Hero pilot tells of terror, focus - Fox29 WFLX TV, West Palm Beach, FL-news & weather

Hero pilot tells of terror, focus

By Lindsay Cohen email

NEW YORK, NY (WFLX) -- Appearing calm but revealing sleepless nights and second-guessing, the pilot of US Airways Flight 1549 says he had a "sickening" feeling when both the planes engines lost power over the most densely-populated area in the United States.

In an exclusive interview with CBS News, Capt. Chesley "Sully" Sullenberger recalled the moments leading up to "the miracle on the Hudson," as termed by the governor of New York.

"I heard the noises," Sullenberger tells CBS' Katie Couric, of the bird strike that brought the plane down. "I felt the engine vibrations of the damage being done to the engines. And I smelled what I described at the time -- and I still would --  as a burned bird smell."

"I made the "brace for impact" announcement in the cabin," Sullenberger continues, "and immediately, through the hardened cockpit door, I heard the flight attendants begin shouting their commands in response to my command to brace: 'heads down, stay down.' I could hear them clearly and they were chanting in unison over and over to the passengers to warn them and instruct them."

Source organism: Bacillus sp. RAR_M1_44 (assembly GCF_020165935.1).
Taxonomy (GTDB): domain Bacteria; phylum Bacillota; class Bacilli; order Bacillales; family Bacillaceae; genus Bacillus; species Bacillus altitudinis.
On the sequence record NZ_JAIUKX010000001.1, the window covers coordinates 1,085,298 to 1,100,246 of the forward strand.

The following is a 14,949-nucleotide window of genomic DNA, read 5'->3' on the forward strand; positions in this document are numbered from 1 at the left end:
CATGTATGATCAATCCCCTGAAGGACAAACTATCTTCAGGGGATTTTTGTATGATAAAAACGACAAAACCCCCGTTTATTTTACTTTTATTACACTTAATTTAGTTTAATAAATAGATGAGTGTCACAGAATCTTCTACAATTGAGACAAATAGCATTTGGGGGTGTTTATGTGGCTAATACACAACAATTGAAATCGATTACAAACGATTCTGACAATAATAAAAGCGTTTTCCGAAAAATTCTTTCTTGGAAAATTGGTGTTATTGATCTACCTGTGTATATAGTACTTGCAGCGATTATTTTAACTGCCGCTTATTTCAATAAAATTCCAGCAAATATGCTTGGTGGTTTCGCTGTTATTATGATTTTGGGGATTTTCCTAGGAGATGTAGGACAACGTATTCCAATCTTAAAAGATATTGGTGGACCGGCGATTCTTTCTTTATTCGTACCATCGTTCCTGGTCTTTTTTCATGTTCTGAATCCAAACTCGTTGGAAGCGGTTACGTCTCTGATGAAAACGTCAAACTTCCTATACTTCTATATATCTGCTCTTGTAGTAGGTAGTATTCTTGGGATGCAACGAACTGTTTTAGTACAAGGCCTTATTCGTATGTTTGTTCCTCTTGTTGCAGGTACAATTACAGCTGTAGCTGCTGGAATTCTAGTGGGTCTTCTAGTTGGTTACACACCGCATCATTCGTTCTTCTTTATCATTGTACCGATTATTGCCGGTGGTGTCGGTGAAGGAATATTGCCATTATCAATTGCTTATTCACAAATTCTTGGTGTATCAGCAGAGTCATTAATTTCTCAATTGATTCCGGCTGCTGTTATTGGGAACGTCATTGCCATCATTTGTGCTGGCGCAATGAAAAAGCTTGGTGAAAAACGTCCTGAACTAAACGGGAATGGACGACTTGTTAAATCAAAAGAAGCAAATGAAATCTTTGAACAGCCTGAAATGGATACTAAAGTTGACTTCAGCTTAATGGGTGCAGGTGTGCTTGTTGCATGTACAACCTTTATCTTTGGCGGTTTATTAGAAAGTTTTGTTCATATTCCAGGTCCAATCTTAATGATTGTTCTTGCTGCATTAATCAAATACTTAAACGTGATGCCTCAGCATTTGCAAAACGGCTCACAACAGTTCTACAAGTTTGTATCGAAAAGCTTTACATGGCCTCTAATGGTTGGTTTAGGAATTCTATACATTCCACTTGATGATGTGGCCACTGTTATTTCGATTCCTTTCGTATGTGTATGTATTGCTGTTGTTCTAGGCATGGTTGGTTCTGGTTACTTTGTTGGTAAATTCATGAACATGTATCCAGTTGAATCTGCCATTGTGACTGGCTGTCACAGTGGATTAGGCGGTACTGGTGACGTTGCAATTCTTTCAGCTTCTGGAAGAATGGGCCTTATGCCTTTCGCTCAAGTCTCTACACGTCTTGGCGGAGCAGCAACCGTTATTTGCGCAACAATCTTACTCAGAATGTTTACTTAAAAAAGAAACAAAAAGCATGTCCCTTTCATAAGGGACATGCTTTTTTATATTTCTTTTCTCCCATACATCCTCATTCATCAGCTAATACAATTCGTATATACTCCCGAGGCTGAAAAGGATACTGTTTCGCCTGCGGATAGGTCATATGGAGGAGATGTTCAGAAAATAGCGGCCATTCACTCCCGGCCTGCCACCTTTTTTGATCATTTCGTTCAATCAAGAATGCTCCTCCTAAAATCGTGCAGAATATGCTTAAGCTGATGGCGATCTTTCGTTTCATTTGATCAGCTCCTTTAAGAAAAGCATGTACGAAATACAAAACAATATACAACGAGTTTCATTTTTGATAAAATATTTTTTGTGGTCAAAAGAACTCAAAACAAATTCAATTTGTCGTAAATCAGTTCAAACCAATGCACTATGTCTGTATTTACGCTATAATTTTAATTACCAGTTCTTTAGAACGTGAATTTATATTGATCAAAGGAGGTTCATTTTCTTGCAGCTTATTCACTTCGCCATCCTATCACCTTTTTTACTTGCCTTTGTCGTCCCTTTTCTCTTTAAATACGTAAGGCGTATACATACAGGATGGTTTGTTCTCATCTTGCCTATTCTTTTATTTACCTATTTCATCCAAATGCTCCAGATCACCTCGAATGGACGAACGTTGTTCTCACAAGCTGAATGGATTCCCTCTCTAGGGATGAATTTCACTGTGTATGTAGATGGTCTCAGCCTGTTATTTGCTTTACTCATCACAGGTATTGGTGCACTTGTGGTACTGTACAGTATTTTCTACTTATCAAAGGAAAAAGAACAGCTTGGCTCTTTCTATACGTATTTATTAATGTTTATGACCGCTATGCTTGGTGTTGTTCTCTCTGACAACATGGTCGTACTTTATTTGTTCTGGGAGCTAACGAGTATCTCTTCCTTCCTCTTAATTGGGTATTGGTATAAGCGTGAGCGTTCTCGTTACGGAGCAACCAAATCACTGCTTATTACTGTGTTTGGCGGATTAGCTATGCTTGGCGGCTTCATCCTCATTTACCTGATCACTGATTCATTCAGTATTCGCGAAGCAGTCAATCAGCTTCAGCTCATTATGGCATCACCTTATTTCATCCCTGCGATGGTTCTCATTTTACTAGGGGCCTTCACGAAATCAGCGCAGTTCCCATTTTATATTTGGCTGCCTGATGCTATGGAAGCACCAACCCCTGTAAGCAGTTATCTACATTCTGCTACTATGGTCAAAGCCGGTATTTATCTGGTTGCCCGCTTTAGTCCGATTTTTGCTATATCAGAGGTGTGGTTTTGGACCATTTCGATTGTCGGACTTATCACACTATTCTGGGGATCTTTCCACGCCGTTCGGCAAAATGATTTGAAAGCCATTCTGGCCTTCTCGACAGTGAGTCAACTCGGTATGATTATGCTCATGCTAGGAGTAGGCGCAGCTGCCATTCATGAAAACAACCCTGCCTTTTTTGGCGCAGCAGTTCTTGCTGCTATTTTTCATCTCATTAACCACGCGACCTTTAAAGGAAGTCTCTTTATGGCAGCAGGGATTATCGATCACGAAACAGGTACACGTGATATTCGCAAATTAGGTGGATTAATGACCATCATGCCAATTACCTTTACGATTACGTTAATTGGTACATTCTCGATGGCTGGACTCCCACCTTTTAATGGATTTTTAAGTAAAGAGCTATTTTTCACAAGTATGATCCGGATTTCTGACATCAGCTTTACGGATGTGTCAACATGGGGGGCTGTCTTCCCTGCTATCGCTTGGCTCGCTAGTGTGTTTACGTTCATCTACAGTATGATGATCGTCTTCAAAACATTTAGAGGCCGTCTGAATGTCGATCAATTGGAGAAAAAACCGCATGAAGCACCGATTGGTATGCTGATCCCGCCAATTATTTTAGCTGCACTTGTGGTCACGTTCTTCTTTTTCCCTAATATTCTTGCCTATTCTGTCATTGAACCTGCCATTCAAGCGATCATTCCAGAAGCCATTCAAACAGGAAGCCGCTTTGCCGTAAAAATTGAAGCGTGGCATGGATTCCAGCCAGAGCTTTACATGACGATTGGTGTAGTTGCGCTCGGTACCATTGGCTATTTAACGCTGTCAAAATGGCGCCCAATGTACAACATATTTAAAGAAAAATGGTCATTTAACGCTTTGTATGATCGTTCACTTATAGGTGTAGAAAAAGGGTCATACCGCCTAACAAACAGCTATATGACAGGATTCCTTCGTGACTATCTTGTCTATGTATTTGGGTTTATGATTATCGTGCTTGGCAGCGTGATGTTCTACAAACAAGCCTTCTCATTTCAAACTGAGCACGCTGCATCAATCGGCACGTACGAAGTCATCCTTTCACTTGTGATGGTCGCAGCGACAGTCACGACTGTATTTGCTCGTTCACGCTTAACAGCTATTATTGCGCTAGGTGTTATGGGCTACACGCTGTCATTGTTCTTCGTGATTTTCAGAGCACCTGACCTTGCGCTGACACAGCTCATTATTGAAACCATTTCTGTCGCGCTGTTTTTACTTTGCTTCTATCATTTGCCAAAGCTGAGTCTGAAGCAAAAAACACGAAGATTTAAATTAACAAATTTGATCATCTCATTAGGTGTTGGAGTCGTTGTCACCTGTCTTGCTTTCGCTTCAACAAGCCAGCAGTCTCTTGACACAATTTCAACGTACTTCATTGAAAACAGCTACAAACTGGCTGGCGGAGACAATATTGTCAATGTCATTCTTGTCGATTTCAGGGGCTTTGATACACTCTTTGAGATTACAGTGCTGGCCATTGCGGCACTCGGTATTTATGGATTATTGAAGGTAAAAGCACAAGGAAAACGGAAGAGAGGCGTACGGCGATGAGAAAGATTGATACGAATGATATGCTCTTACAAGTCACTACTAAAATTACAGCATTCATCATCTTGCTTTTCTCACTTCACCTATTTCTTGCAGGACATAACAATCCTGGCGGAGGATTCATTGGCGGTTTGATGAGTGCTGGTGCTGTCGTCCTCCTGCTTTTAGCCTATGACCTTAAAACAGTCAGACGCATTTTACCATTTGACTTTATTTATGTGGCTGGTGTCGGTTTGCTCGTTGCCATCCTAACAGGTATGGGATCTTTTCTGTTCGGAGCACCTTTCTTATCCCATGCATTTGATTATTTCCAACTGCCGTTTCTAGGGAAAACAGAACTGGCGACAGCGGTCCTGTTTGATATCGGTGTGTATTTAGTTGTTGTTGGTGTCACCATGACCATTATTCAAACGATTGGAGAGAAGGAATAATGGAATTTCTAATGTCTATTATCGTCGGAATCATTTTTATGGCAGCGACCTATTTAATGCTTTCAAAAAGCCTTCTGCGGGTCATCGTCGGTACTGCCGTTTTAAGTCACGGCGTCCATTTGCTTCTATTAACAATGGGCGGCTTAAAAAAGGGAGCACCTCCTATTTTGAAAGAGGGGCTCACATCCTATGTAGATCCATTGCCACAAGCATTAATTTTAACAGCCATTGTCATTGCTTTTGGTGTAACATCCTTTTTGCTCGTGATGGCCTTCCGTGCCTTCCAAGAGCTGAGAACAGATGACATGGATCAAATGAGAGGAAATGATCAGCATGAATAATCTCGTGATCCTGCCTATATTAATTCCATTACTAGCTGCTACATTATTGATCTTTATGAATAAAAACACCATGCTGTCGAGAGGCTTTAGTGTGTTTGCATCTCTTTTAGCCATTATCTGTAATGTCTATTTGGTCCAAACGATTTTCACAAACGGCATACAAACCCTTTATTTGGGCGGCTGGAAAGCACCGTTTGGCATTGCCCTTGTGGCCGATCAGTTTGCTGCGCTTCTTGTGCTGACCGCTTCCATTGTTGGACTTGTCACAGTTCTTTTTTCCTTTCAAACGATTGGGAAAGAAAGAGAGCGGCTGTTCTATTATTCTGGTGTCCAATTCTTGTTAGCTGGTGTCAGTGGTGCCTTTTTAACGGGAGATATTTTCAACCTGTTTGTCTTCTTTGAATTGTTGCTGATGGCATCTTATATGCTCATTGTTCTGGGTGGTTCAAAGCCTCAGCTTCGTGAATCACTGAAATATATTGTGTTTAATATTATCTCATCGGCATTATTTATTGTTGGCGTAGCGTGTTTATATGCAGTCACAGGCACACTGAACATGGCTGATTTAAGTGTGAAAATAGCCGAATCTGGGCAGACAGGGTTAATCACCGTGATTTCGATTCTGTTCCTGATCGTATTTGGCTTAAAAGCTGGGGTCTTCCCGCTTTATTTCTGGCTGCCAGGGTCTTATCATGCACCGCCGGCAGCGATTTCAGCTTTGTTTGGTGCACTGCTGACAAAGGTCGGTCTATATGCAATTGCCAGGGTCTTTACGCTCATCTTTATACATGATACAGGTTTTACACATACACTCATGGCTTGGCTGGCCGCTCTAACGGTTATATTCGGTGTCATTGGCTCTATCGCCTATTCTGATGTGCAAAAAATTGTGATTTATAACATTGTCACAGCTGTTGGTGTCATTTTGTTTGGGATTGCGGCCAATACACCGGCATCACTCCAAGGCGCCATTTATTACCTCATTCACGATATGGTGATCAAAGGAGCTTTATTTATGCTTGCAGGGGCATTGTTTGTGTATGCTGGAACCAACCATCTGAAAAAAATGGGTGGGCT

Sullenberger was able to safely land the flight in the Hudson River, with 155 passengers on board. He says that he knew that when the plane lost the thrust that he would have to make a critical decision.

"Losing thrust on both engines, at a low speed, at a low altitude, over one of the most densely populated areas on the planet. Yes, I knew it was a very challenging situation. My next thought was to consider Teterboro [Airport.]"

Sullenberger determined that the frigid Hudson River was "the only viable alternative."

In the aftermath of the emergency landing, Sullenberger says he lay awake at night second-guessing his performance, and he initially had trouble forgiving himself because he thought he could have done something different in that "critical situation."

But he says he's past that now.

Three flight attendants joined the interview, which aired on 60 Minutes Sunday night. Sullenberger and the crew will appear on the CBS Early Show Monday morning from 7 to 9 am.

They are then scheduled to get the keys to New York City today from Mayor Michael Bloomberg.

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